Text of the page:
"There could be no greater legacy for America than to help to bring into being a Palestinian state for a people who have suffered too long, who have been humiliated too long, who have not reached their potential for too long, and who have so much to give to the international community and to all of us."
These words—among the strongest ever made by a senior American official about the importance to U.S. foreign policy of establishing a Palestinian state—were delivered in 2006 by Secretary of State Condoleezza Rice, the keynote speaker at the first annual Gala of the American Task Force on Palestine.
This was widely reported in Israel but almost totally ignored in the Arab world. An insightful Israeli noted that Palestinians should regard Rice's speech as their own "Balfour Declaration," unequivocally committing the United States to the creation of a Palestinian state.
ATFP's galas are a celebration of Palestinian Americans, their dignity and pride, their culture and their contributions to the United States and the world. And they are also an unparalleled statement of the mainstreaming of Palestinians and Palestine in the United States.
While delivering her keynote speech at the opening of the J Street Conference on Saturday night, Justice Minister Tzipi Livni said, “I believe that there is one thing [Israelis and American Jews] should unite behind. I know that Israeli soldiers will do everything they can in order to avoid loss of innocent life. I know it for sure, because they are our children… I know the values that they were raised with and I know they apply these values when we send them to defend our families.”
The contrast between her words and my experience as an Israeli soldier made me shift uncomfortably in my seat.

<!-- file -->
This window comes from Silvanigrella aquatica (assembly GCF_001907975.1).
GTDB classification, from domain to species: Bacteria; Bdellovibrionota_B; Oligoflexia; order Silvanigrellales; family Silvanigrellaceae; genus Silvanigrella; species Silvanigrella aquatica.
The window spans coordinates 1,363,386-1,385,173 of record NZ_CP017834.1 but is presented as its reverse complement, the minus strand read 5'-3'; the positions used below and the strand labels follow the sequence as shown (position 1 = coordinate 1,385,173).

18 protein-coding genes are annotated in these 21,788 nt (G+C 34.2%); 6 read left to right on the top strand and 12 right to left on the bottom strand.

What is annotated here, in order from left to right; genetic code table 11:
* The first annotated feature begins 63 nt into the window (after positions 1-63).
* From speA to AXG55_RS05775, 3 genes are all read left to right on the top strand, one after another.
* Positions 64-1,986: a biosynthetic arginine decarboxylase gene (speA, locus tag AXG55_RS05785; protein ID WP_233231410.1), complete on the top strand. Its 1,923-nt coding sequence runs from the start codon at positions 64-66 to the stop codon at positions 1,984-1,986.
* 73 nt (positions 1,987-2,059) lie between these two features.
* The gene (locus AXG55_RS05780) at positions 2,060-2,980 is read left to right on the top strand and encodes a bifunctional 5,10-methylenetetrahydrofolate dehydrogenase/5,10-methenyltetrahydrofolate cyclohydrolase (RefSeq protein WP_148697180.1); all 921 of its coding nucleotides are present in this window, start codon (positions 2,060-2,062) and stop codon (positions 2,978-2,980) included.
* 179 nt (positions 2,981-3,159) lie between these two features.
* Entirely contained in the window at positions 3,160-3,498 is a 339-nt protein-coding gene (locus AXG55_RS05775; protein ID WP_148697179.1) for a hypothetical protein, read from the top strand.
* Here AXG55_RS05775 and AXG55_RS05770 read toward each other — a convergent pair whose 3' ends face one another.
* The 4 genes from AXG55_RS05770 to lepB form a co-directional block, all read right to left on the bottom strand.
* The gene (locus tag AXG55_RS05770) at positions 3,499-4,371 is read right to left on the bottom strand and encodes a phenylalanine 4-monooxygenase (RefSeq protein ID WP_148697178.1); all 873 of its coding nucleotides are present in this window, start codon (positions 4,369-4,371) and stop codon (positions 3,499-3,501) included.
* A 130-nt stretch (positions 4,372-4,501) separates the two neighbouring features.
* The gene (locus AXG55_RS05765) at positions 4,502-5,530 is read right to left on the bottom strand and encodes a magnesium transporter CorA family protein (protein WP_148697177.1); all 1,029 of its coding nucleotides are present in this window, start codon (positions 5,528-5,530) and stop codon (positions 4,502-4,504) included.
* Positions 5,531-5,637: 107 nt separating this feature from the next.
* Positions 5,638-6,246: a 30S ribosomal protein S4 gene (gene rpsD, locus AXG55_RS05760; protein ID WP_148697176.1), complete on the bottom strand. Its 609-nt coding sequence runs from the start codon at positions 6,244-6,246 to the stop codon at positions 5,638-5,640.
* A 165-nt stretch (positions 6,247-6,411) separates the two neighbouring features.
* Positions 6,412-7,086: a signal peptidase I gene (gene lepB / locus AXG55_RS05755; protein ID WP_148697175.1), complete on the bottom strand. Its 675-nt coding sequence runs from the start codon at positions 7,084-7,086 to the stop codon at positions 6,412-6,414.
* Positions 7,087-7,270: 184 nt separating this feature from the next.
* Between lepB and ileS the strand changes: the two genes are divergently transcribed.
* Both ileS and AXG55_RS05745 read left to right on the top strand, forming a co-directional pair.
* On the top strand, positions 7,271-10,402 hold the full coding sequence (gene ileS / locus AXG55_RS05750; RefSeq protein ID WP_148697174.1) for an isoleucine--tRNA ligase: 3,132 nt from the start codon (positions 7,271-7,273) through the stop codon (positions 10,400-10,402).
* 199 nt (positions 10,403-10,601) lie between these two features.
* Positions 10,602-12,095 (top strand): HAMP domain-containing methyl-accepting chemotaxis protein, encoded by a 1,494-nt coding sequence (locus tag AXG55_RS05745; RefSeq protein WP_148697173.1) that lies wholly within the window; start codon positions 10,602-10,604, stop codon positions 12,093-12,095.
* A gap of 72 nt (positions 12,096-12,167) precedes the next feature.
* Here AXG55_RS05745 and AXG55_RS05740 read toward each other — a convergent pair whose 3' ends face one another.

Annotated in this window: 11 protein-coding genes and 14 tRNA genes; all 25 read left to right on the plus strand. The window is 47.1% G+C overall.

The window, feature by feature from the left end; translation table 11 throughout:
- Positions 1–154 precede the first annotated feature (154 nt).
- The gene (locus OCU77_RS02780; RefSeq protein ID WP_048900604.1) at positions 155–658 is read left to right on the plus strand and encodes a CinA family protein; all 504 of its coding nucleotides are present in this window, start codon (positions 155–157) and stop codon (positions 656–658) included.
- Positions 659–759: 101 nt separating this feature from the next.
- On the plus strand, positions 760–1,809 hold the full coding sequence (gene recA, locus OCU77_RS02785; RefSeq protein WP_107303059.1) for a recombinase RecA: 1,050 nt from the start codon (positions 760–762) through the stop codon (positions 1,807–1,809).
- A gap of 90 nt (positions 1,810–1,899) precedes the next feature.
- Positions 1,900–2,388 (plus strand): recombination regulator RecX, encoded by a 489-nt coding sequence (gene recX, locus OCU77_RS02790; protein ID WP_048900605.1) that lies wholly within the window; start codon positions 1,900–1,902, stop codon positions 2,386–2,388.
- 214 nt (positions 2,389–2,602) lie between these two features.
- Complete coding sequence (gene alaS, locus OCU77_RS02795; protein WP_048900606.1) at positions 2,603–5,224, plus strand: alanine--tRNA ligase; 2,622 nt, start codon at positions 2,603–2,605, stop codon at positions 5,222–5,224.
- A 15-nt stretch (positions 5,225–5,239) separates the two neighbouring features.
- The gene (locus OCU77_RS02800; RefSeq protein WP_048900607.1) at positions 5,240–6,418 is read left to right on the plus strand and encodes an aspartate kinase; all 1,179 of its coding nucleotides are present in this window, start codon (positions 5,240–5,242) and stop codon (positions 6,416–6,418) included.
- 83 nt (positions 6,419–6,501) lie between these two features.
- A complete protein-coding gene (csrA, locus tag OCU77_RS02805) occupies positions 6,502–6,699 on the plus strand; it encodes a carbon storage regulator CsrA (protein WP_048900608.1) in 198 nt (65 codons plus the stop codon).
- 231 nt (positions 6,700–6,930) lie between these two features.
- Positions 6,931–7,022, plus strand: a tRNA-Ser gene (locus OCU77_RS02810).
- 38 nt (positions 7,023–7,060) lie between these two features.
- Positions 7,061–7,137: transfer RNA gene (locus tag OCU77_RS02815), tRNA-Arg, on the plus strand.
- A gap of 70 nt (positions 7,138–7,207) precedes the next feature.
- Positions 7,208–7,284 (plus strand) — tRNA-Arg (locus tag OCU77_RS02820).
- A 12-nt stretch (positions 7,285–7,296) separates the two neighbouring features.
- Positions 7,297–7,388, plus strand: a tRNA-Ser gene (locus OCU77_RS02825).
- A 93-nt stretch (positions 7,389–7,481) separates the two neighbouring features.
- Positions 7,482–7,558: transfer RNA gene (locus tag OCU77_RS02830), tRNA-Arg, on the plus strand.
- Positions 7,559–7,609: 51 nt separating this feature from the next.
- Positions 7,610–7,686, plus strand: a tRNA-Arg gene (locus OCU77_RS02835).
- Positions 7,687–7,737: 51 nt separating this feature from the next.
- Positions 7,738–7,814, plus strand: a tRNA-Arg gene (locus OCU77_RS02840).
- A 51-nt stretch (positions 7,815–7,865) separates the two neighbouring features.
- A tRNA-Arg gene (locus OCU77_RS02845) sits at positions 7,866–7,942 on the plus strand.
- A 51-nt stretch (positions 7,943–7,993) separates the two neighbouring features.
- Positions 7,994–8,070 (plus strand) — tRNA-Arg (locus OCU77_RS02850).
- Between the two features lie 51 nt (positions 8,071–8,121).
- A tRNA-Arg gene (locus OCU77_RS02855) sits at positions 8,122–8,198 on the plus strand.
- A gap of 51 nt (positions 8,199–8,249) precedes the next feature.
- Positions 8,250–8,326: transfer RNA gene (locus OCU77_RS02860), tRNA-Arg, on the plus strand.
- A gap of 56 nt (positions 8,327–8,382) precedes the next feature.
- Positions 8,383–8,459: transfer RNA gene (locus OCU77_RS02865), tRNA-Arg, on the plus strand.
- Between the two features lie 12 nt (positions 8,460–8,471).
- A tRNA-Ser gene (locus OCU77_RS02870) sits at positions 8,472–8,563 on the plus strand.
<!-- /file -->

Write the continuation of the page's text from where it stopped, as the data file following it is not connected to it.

Tzipi Livni giving the opening night keynote address at the 2013 J Street conference (J Street)
It is easy to be galvanized by Livni's righteous rhetoric of soldiers raised with humanistic values humbly marching to secure the State of Israel. I was one of these soldiers. I served as a sergeant in an elite sniper unit of the paratroops. Back then, I truly believed I could be a humane and benevolent soldier. I was determined to be the good guy. And yet I managed to follow orders when directed to use a Palestinian as a human shield, even though I knew the Israeli Supreme Court had already officially barred the practice.
One of my favorite quotations is one attributed to the French thinker Jean Baudrillard. “Once you are free, you must ask who you are.” This is true, I think, for individuals, groups, and nation-states—including the Jewish people, in our founding myth of Exodus followed by Sinai. At first, we are adolescents, yearning only for release from bondage to others. But then, finally, we’re free. And then what?
The “pro-Israel, pro-peace” organization J Street—at whose conference I and other key Open Zion contributors, most importantly Peter Beinart, have occasionally spoken—likewise seems in that awkward-in-between stage between youth and identity crisis.
Vice President Joe Biden giving the keynote address at the J Street 2013 conference (JStreet)
I’m not at the J Street conference, so I watched what I could online (only a few sessions were available) and followed the live-tweeting of much of the rest. From what I gathered, though, the convention followed the same pattern evidence at these types of events: lots of discussion about why the organization is important, some laments about the lack of support from the broader community, and a rehashing of old arguments. Still, this year’s conference did have a dynamic to it, which—while it might not be immediately translated into concrete action—at least demonstrated the vitality of the organization.
Participants applaud in a plenary session of the J Street national conference on September 28, 2013 in Washington, D.C. (J Street)
First, the old stuff. As a left-leaning organization with a strong left-wing base, including a large student presence, faced with criticism that it’s not part of the Jewish pro-Israel mainstream, it’s not surprising that there were lots of discussions about the same old things: the occupation is bad, Israeli society is increasingly unequal, Israeli democracy is threatened, why the Netanyahu government is dooming everyone, and so on. There were also the necessary claims about why J Street is so important for American Jews and for Israel (AIPAC makes the same claims about itself).
I get that these kind of conventions aren’t about setting an organization’s policy. But I think J Street took a positive step in that direction, by bringing in a diverse range of speakers from different areas to throw out new ideas on a broad set of issues. And that’s what makes this year’s conference so important and worthwhile.
A deal on Iran’s nuclear program and U.N. sanctions regime has been reached. But the U.S., Iran and Israel seem to be interpreting the same agreement quite differently.